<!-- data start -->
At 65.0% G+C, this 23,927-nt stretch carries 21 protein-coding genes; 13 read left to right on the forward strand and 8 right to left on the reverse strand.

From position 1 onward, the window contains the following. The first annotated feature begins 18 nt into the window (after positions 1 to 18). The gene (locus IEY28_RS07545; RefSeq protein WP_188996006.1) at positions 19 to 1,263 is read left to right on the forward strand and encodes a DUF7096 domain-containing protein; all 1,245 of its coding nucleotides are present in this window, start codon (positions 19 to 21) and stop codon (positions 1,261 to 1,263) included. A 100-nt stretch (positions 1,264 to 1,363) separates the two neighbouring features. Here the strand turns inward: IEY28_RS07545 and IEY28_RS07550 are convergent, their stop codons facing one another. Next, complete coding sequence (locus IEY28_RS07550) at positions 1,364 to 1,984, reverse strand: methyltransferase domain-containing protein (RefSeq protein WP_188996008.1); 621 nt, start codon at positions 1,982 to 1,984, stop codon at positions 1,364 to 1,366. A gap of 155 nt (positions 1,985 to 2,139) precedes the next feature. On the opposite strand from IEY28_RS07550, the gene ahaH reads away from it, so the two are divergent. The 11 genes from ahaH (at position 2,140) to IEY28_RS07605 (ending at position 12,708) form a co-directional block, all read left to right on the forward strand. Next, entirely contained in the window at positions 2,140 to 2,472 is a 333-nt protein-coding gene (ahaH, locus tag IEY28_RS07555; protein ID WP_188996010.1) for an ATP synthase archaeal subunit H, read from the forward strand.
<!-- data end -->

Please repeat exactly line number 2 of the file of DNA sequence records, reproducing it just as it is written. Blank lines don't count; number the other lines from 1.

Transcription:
From position 1 onward, the window contains the following. The first annotated feature begins 18 nt into the window (after positions 1 to 18). The gene (locus IEY28_RS07545; RefSeq protein WP_188996006.1) at positions 19 to 1,263 is read left to right on the forward strand and encodes a DUF7096 domain-containing protein; all 1,245 of its coding nucleotides are present in this window, start codon (positions 19 to 21) and stop codon (positions 1,261 to 1,263) included. A 100-nt stretch (positions 1,264 to 1,363) separates the two neighbouring features. Here the strand turns inward: IEY28_RS07545 and IEY28_RS07550 are convergent, their stop codons facing one another. Next, complete coding sequence (locus IEY28_RS07550) at positions 1,364 to 1,984, reverse strand: methyltransferase domain-containing protein (RefSeq protein WP_188996008.1); 621 nt, start codon at positions 1,982 to 1,984, stop codon at positions 1,364 to 1,366. A gap of 155 nt (positions 1,985 to 2,139) precedes the next feature. On the opposite strand from IEY28_RS07550, the gene ahaH reads away from it, so the two are divergent. The 11 genes from ahaH (at position 2,140) to IEY28_RS07605 (ending at position 12,708) form a co-directional block, all read left to right on the forward strand. Next, entirely contained in the window at positions 2,140 to 2,472 is a 333-nt protein-coding gene (ahaH, locus tag IEY28_RS07555; protein ID WP_188996010.1) for an ATP synthase archaeal subunit H, read from the forward strand.